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Volkswagen Graveyard Gets New Life
by Vicki Barker

Tom Arnold takes the wheel in a vintage Tom Tom’s tow truck poised to haul away a yellow VW beetle outside the shop.
Photo by Vicki Barker

Nevertheless, the ventures of New Spain in consolidating various pack-and-trade paths that probably originated with Native Americans contributed to the inevitable development of permanent settlements in six states, including Moab, Green River, Provo, Nephi and Cedar City in Utah.

One of Moab’s most unique attractions -- Tom Tom’s Volkswagen “museum” -- is getting more attractive and attracting more attention by the month under direction of its co-founder, the junior Tom Arnold.

Thomas J. Arnold, the middle son of the late Thomas K. “TK” Arnold, has been working steadily at bringing order to chaos and infusing new life into the business he and his dad established in 1971 -- cleaning up, clearing out, and creating fun visuals that have generated lots of attention.

Not that the “largest collection of VW’s in the West” failed to get attention before, Tom said. The settling pond of vee-dubs near the intersection of Mill Creek Drive and Spanish Valley Drive has been the subject of numerous articles and the focus of photographers, speculation and politics, criticism and delight over the past three decades -- much due to the powerful personality of TK, the senior “curator” of the museum, who passed away three years ago this January.

Tom Arnold (right) and Rick Berry of Moab recently created a new gate at the VW museum. Photo by Vicki Barker

TK started the collection in 1961 with eight Volkswagens in Golden, Colo., and it peaked at 420 in Moab, according to his son. Since 2007, Tom has had a number of the vehicles crushed, moved a few to new sites, and sold some, dropping the count to 298 just before Thanksgiving. Stragglers that huddled along the shoulder of the road have been removed, bugs and vans are being grouped among their peers, a crisp new service sign is mounted on the front of the building, and Tom was inspired to create a couple of eye-catching projects that have drawn positive comments.

Besides some obvious clean-up, the most popular change that townspeople have called about is a red gate that he and long-time family friend Rick Berry crafted out of the doors and front-end of a VW van. They also parked a vintage tow truck with a rusting Tom Tom’s sign on the door out front of the shop, poised as if to haul away a yellow beetle. The truck conspicuously sports flat tires, reflecting Tom’s sense of humor and that of his father, who at different times posted signs above the door that read “Doctor’s Office,” and “Fashion Boutique.”

Whenever Tom is at the shop, “everybody just stops and tells me they like the gate,” he said on the phone from Sandy, where he works for the city as hydraulic engineer. “Even the mayor said he thought it was pretty cool. He said it was looking really good out there. It’s my beautification project.”

Tom Tom’s is really not a local business in the sense that “we never sell anything to people locally,” said Tom’s mother, Sue, who owns the auto yard. Instead, the collection -- referred to variously as a museum or VW “graveyard” or parts-and-service shop -- generates ongoing interest around the world by word of mouth, Tom said.

“It’s a landmark. Everybody in the world knows about it,” he said, noting that he had just received a call from a fellow in Wichita, Kan., who had just seen a documentary that showed Tom Tom’s. As “caretaker,” Tom was headed down to Moab to take care of business for the viewer, who wanted to buy a VW bus. Tom said he’s responded to orders for all or parts of VW’s throughout the world, a side job that has kept him rather busy on weekends.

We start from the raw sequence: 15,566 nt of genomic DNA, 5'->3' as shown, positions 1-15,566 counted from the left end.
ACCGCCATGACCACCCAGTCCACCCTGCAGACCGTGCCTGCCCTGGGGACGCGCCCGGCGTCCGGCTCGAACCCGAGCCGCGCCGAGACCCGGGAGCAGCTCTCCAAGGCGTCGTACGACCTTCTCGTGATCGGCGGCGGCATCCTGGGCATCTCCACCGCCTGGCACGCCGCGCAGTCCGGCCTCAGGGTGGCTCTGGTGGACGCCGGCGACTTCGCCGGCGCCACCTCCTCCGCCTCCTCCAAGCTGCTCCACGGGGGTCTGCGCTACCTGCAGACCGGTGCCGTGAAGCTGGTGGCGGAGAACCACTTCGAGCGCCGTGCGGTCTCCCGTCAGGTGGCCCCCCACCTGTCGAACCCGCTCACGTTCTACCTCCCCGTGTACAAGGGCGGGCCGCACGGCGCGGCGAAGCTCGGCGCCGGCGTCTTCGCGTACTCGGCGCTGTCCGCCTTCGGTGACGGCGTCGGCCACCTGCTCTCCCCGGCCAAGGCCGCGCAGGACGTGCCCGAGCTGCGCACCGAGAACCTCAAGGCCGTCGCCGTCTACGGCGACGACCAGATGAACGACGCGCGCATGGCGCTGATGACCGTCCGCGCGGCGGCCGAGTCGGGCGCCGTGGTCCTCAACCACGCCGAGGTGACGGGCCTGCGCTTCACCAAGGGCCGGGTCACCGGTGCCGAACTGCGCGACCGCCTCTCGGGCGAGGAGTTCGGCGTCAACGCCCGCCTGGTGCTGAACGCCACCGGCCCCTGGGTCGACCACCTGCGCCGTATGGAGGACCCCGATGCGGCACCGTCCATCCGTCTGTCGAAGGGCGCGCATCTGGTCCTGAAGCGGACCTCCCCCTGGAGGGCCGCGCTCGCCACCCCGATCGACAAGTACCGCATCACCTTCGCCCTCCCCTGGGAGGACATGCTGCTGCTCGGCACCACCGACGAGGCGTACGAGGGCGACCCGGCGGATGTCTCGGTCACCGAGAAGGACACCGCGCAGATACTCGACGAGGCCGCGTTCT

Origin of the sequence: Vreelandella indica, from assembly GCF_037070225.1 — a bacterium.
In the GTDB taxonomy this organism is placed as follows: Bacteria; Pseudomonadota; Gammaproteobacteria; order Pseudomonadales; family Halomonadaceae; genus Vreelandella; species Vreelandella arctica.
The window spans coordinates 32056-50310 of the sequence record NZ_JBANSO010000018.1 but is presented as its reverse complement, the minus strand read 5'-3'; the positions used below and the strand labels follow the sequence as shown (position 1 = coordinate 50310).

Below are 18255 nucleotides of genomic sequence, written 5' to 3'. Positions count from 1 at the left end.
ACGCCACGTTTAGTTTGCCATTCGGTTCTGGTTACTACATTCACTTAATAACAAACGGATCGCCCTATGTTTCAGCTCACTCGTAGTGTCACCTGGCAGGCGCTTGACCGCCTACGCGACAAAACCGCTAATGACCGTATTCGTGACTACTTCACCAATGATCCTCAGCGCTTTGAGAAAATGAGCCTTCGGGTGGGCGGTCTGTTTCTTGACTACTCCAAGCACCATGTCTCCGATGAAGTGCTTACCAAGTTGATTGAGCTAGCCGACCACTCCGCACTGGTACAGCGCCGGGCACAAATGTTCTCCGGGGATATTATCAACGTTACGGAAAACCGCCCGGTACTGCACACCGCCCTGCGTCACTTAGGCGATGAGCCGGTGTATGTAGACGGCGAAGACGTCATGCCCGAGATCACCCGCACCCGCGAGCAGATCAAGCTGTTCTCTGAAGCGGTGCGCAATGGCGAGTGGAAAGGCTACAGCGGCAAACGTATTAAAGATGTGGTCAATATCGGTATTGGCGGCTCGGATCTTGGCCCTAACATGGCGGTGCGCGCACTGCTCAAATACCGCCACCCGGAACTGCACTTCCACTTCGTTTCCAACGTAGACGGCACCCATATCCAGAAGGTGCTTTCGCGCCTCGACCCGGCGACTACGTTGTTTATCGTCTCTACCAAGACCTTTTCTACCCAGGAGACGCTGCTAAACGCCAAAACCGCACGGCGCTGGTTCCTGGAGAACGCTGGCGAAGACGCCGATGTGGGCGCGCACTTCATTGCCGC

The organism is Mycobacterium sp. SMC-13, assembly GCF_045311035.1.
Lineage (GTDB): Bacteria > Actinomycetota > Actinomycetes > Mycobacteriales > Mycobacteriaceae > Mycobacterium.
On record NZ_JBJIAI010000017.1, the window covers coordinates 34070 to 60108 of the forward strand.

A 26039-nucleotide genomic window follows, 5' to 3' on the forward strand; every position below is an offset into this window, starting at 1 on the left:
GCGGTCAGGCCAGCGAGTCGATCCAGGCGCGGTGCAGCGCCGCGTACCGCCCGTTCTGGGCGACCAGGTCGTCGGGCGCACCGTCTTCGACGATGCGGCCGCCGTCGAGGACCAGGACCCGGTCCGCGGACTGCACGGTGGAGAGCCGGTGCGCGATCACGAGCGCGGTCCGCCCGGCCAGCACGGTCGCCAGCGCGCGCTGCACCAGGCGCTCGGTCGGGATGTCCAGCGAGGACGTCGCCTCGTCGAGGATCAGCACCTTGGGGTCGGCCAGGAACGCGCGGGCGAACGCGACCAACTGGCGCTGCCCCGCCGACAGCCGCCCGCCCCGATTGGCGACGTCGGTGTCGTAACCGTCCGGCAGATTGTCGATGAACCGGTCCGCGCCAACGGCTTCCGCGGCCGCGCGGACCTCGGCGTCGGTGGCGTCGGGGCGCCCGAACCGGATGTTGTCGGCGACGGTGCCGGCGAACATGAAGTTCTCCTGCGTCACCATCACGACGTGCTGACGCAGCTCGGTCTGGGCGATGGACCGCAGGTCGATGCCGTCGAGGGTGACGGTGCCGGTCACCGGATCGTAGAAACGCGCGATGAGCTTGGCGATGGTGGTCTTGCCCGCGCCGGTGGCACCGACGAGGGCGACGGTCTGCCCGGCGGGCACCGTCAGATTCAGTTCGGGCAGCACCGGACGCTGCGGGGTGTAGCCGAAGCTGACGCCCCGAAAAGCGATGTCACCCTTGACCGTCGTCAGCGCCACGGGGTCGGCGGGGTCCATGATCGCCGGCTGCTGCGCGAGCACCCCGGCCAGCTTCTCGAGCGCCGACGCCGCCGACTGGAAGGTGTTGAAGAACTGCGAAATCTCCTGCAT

Mrs. Arnold said her husband would rarely sell a VW; instead, he would buy broken-down vehicles. Tom said that pattern started after TK moved the family from Aurora to Golden and bought a wrecked VW to repair the ‘58 family VW that had broken down on a trip to Texas. TK also nursed a passion for Porsches, and a few remain on-site. “There’s a couple of Fords, but they don’t count,” Berry noted.

Tom “TK” Arnold was steward and curator of the VW collection for nearly 50 years.
Photo Courtesy of Sue Arnold.

Tom said the shop is a place of refuge for him. “It’s a man cave. That’s all it was to Dad. He wouldn’t sell anything,” he said. It has also always been a cat refuge, and in the spring, a favored birthing ground for a skunk family, Mrs. Arnold said.
A few years ago, the feline population at Tom Tom’s was estimated at 35 to 37 cats. Eventually, the Humane Society stepped in and trapped as many of the cats as they could, for neutering. Berry said he counted six cats recently, two obviously domesticated, wearing collars. Tom said the family used to share a joke that TK’s rule was, if he sold a car, “the cat comes with the car.”

Mrs. Arnold has always shared her husband’s love of VWs and continues to drive one. Tom still has the 1955 VW bus he claims he has never driven. All the family except Joe, the youngest, remember their first VW -- a dark blue beetle they had in Vancouver, Canada. At an old farm auction, they’d bought a sleigh made in 1892. TK would hitch the sleigh to the rear bumper and pull his three boys through the snow. It was great fun, and when they got stuck, the car was so light that Tom, Bill and Dave could push it back onto the path, their mother said.

“It did so well on the ice and snow, that’s how we got started in VW’s. They were so easy to push,” she said.

If all goes as planned, the sleigh pulled by a VW beetle will be in this year’s Electric Light Parade.

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